Nouns of Dune
Dark. It was always dark. In space.
Leaving the atmosphere of Caladan behind, newly-Duke Leto Atreides watched cool blue sky fade to black. Already the great heighliner loomed in the void, carelessly rotating. The Duke's pilot exchanged a few words with the carrier's control, obtained permission to berth. Leto suppressed a sigh as the last traces of cerulean sky disappeared, blasted away by metal bulk.
A hand on his shoulder. He turned to find Dorothy smiling up at him with worried concern. For a moment he thought to embrace his precious seventh wife, remembered protocol and stayed his hand. The role of a duke called for some behaviours. Even his wife was not immune from them.
"Concerned, love?" Dorothy was sympathetic. Of course Leto was concerned. A diplomatic foray into ground untouched for centuries, but for spilt blood, and he walked into it near alone on the word of two men. His cousin, the Emperor, who assured him of his host's good intentions, and his host himself: the Baron Harkonnen.
Vendetta of generations, abruptly broken by a missive from the Baron offering parley. It was almost too good to be true. Gurney Halleck certainly thought so, had said as much before Leto departed. Gurney's fears rang in Leto's mind, but he couldn't turn back now. He had to try. To say he had tried.
"The Baron wouldn't be so brazen as to have us assassinated at his own party." Dorothy assured him "If he's up to something-"
"He's up to something." Leto replied firmly. "But better to find out what it is and evade it than cower on Caladan, which could very well be what he expected me to do." The aperture of the heighliner passed overhead.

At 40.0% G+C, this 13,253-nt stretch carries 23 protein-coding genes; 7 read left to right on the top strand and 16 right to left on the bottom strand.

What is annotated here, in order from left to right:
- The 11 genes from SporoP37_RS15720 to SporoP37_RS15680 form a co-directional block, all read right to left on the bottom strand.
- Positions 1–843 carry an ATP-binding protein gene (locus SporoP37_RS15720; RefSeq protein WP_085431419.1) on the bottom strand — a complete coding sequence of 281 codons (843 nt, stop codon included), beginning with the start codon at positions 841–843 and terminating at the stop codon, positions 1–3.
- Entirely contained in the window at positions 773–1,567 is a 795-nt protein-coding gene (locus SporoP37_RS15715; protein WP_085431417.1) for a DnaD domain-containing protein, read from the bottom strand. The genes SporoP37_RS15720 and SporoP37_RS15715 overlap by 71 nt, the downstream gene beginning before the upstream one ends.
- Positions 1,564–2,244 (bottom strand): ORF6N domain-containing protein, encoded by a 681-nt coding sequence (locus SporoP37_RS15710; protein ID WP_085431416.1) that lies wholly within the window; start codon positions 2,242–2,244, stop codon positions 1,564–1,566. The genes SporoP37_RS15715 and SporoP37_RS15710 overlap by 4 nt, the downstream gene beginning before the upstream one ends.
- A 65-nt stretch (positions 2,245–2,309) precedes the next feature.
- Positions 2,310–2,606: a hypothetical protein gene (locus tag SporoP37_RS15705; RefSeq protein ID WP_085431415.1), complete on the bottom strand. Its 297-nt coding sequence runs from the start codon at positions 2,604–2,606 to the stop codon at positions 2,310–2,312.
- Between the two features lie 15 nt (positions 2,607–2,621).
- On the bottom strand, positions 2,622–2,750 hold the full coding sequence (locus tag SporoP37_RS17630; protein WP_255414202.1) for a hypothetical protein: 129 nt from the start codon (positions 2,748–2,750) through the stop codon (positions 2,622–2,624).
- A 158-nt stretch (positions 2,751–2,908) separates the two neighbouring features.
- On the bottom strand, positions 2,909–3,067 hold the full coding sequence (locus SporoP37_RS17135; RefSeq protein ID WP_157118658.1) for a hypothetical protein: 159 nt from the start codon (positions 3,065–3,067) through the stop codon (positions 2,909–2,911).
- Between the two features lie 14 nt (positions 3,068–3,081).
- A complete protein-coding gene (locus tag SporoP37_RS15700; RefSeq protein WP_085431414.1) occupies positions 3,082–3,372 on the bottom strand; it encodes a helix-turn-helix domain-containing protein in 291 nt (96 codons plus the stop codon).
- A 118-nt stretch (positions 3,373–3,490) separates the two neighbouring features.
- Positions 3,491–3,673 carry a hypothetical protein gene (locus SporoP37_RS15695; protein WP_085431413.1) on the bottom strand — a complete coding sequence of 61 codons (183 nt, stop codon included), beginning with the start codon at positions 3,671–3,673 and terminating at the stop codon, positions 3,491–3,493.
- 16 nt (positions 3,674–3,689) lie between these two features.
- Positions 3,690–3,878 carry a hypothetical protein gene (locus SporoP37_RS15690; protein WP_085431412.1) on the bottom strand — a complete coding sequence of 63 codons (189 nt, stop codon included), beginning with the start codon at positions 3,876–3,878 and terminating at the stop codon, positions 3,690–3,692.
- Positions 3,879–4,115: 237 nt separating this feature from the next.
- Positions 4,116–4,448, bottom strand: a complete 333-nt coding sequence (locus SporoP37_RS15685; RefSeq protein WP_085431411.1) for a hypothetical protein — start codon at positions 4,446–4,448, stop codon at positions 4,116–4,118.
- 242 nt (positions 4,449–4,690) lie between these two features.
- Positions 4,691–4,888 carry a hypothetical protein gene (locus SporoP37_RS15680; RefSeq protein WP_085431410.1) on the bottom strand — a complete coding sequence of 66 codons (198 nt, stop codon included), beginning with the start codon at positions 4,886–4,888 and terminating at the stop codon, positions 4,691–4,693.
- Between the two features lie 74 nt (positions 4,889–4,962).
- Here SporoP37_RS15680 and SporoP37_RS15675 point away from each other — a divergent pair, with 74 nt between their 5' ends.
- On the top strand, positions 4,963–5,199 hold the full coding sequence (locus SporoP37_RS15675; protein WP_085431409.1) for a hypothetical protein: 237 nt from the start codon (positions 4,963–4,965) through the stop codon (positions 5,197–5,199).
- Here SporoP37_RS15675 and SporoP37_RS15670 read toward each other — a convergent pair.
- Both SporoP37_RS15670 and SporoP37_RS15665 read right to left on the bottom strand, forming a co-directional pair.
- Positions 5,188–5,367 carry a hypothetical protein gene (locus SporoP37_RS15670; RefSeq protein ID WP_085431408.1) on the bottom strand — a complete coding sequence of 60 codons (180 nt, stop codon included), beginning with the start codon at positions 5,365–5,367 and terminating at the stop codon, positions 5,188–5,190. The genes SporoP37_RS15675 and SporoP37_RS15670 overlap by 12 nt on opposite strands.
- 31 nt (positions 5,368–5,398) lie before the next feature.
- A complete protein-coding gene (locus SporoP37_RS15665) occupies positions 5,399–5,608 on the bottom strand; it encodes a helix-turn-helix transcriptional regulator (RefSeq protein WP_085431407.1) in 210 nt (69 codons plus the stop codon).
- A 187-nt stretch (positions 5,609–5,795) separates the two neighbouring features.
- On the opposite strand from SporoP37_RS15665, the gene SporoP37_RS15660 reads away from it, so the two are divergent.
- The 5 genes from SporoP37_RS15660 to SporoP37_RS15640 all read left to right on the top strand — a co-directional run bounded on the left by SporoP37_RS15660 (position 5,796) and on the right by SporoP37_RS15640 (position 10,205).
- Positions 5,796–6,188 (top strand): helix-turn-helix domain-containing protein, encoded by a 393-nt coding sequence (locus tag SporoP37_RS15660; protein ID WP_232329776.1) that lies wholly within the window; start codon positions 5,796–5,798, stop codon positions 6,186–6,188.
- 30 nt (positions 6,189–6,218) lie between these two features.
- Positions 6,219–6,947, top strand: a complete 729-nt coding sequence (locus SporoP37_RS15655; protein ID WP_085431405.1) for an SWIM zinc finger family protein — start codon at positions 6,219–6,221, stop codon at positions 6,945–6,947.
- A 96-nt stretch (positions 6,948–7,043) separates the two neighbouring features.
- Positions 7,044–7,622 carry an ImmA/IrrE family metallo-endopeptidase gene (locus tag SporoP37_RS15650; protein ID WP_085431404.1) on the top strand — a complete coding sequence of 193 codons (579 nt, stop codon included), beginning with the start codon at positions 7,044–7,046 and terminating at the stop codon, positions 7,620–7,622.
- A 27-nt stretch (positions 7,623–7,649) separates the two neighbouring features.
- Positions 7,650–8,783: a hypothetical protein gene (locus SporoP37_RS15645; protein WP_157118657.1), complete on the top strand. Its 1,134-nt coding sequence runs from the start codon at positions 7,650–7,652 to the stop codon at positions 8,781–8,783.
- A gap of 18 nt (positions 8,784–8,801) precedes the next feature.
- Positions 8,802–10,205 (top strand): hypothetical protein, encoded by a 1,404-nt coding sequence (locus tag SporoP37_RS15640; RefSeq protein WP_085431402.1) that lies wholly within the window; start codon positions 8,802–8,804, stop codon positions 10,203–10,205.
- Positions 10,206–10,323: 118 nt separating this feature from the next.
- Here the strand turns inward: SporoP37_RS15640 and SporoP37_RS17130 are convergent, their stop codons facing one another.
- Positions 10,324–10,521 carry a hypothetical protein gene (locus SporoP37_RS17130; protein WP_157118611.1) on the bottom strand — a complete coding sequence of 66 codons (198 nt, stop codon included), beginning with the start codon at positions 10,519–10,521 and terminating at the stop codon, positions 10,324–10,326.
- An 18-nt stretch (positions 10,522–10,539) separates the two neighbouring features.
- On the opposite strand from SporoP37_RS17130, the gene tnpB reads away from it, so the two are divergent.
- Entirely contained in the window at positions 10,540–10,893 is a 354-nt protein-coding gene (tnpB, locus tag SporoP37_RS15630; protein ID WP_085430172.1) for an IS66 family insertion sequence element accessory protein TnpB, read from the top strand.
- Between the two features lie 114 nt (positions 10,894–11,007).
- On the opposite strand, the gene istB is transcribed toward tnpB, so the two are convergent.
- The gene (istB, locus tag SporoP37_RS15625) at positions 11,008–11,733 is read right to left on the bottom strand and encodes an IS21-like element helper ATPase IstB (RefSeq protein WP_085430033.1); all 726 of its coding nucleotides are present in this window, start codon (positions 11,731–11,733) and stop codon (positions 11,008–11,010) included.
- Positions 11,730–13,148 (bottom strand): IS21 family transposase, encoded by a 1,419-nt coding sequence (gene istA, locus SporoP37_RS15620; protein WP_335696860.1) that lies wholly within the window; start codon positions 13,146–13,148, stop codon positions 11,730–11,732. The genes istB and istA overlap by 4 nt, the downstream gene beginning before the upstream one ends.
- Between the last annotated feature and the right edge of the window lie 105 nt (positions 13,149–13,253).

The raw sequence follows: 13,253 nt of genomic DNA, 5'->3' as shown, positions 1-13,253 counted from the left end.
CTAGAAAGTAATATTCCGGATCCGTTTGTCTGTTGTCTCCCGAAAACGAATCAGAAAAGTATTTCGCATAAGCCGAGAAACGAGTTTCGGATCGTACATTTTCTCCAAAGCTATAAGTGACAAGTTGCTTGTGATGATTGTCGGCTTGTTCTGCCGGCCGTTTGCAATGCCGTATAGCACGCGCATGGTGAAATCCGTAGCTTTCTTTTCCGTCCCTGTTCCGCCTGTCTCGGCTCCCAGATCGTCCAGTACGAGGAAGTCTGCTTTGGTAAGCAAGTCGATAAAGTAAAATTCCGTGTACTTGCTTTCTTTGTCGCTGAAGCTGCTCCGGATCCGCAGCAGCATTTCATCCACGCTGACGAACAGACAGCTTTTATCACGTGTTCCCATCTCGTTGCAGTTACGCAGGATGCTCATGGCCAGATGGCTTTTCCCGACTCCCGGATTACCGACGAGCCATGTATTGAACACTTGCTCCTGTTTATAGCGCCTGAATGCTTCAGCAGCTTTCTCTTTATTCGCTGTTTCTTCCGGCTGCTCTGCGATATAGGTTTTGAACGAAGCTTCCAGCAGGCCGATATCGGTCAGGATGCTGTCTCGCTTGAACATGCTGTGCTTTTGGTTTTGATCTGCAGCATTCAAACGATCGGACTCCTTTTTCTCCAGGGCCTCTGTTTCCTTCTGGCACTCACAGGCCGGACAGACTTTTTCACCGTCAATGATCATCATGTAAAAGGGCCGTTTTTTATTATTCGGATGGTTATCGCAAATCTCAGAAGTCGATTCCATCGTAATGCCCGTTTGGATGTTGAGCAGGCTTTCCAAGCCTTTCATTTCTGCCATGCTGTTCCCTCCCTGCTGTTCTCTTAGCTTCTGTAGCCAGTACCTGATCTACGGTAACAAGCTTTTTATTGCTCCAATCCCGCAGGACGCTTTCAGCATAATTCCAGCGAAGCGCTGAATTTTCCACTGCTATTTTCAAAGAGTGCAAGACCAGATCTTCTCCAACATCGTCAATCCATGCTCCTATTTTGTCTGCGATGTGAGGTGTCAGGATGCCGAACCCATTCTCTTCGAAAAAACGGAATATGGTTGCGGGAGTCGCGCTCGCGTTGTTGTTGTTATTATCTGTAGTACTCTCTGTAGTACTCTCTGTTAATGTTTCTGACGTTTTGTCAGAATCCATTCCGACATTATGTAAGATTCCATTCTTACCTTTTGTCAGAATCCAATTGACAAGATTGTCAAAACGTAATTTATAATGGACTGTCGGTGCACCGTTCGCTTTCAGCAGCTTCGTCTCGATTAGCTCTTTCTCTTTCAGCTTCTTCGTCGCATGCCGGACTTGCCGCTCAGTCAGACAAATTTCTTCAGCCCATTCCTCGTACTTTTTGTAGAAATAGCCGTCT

"Incoming transmission, my lord." The pilot failed to hide his shock. "It's from Baron Harkonnen."
Leto stiffened, felt Dorothy's grip press the tension out of his shoulders.
"Send it through." He coughed, the order coming out a croak. The pilot nodded mutely.
"Duke Leto! So glad you decided to come." The Baron's voice was unmistakable.
"Baron Harkonnen." Leto replied formally. "I didn't realise you would accompany us to Giedi Prime."
"I wasn't sure you would come." The Baron's voice smirked. "I assure you, if you hadn't accepted I would have been quite inclined to leave the heighliner and persuade you myself!"
"Your dedication is impressive." Leto replied, quietly imagining Gurney's reaction if the Baron were to set foot on Caladan.
"Psh, think nothing of it." The Baron replied jovially. "Listen, I've taken the liberty of requesting adjacent berths, I'd like to arrange a short meeting prior to our arrival."
Completely inside Guild neutrality... what can he be up to?
"My delight is equalled only by my surprise." Leto replied stiffly.
"I expected nothing less." The Baron's voice was a study in amused sincerity. "I hear we will be leaving soon, so I shall see you after the first jump, which I believe is to the home of your lovely wife."
"Ecaz." Leto managed.
"Quite right. Good day, dear Duke."
The transmission ended as the shuttle slotted into place next to the Harkonnen gryphon. Dorothy shivered, prompting Leto to put an arm around her shoulders. "What are we walking into?" She asked unhappily.
"We can trust the Guild to keep order." He replied without conviction.
The heighliner's internal lights powered down. Somewhere in the vast body of the carrier, the navigator flexed his mind, reached out...
The jump was smooth. Leto exited the shuttle above Ecaz, taking only his bodyguard into the heighliner, leaving Dorothy with the pilot.
The passages were crowded with travellers and traders. A Wayku merchant approached, was pushed back by the bodyguard.
Leto met the Baron in a small social room off the main thoroughfare. Surprisingly, he was alone.
"Leto! A pleasure." The Baron rose, shook hands. "Will you join me for a drink?" He indicated a bottle directly beneath the snooper.
"I... would be honoured." Leto forced the words out. The Baron hummed softly as he poured.
"You didn't bring your wife." He commented, handing Leto the glass. "A shame, but I understand. My condolences, by the way, on the tragic loss of your last wife. What was she, the fourth...?"